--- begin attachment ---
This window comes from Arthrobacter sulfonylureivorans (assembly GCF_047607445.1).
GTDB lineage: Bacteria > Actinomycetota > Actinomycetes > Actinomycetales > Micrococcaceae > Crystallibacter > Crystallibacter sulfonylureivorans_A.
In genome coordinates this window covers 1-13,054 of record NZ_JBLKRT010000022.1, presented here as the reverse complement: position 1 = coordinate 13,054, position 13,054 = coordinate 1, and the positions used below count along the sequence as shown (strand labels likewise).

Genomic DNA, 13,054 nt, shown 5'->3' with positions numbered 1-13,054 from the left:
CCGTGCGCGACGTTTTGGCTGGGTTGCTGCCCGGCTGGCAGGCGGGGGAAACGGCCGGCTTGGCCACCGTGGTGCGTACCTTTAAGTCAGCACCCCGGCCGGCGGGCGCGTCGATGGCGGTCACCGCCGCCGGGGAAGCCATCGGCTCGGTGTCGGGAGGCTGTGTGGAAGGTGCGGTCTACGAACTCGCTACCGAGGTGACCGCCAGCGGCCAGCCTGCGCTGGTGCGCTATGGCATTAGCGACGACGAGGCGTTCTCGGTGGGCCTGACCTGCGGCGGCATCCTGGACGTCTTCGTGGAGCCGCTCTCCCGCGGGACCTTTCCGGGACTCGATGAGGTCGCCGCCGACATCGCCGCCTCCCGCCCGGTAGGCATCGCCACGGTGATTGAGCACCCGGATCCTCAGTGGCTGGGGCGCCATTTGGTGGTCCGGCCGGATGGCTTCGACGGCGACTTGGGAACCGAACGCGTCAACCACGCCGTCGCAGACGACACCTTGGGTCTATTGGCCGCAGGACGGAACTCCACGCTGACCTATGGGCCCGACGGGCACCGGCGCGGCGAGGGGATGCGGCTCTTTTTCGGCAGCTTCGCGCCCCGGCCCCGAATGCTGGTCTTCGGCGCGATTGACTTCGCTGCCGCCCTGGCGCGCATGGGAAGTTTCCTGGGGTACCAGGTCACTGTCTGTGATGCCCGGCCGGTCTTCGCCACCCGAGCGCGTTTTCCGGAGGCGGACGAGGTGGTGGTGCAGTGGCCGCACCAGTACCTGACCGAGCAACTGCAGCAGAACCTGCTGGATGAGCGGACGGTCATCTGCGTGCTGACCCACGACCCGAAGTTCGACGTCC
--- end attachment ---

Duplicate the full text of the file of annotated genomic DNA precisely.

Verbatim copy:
This window comes from Arthrobacter sulfonylureivorans (assembly GCF_047607445.1).
GTDB lineage: Bacteria > Actinomycetota > Actinomycetes > Actinomycetales > Micrococcaceae > Crystallibacter > Crystallibacter sulfonylureivorans_A.
In genome coordinates this window covers 1-13,054 of record NZ_JBLKRT010000022.1, presented here as the reverse complement: position 1 = coordinate 13,054, position 13,054 = coordinate 1, and the positions used below count along the sequence as shown (strand labels likewise).

Genomic DNA, 13,054 nt, shown 5'->3' with positions numbered 1-13,054 from the left:
CCGTGCGCGACGTTTTGGCTGGGTTGCTGCCCGGCTGGCAGGCGGGGGAAACGGCCGGCTTGGCCACCGTGGTGCGTACCTTTAAGTCAGCACCCCGGCCGGCGGGCGCGTCGATGGCGGTCACCGCCGCCGGGGAAGCCATCGGCTCGGTGTCGGGAGGCTGTGTGGAAGGTGCGGTCTACGAACTCGCTACCGAGGTGACCGCCAGCGGCCAGCCTGCGCTGGTGCGCTATGGCATTAGCGACGACGAGGCGTTCTCGGTGGGCCTGACCTGCGGCGGCATCCTGGACGTCTTCGTGGAGCCGCTCTCCCGCGGGACCTTTCCGGGACTCGATGAGGTCGCCGCCGACATCGCCGCCTCCCGCCCGGTAGGCATCGCCACGGTGATTGAGCACCCGGATCCTCAGTGGCTGGGGCGCCATTTGGTGGTCCGGCCGGATGGCTTCGACGGCGACTTGGGAACCGAACGCGTCAACCACGCCGTCGCAGACGACACCTTGGGTCTATTGGCCGCAGGACGGAACTCCACGCTGACCTATGGGCCCGACGGGCACCGGCGCGGCGAGGGGATGCGGCTCTTTTTCGGCAGCTTCGCGCCCCGGCCCCGAATGCTGGTCTTCGGCGCGATTGACTTCGCTGCCGCCCTGGCGCGCATGGGAAGTTTCCTGGGGTACCAGGTCACTGTCTGTGATGCCCGGCCGGTCTTCGCCACCCGAGCGCGTTTTCCGGAGGCGGACGAGGTGGTGGTGCAGTGGCCGCACCAGTACCTGACCGAGCAACTGCAGCAGAACCTGCTGGATGAGCGGACGGTCATCTGCGTGCTGACCCACGACCCGAAGTTCGACGTCC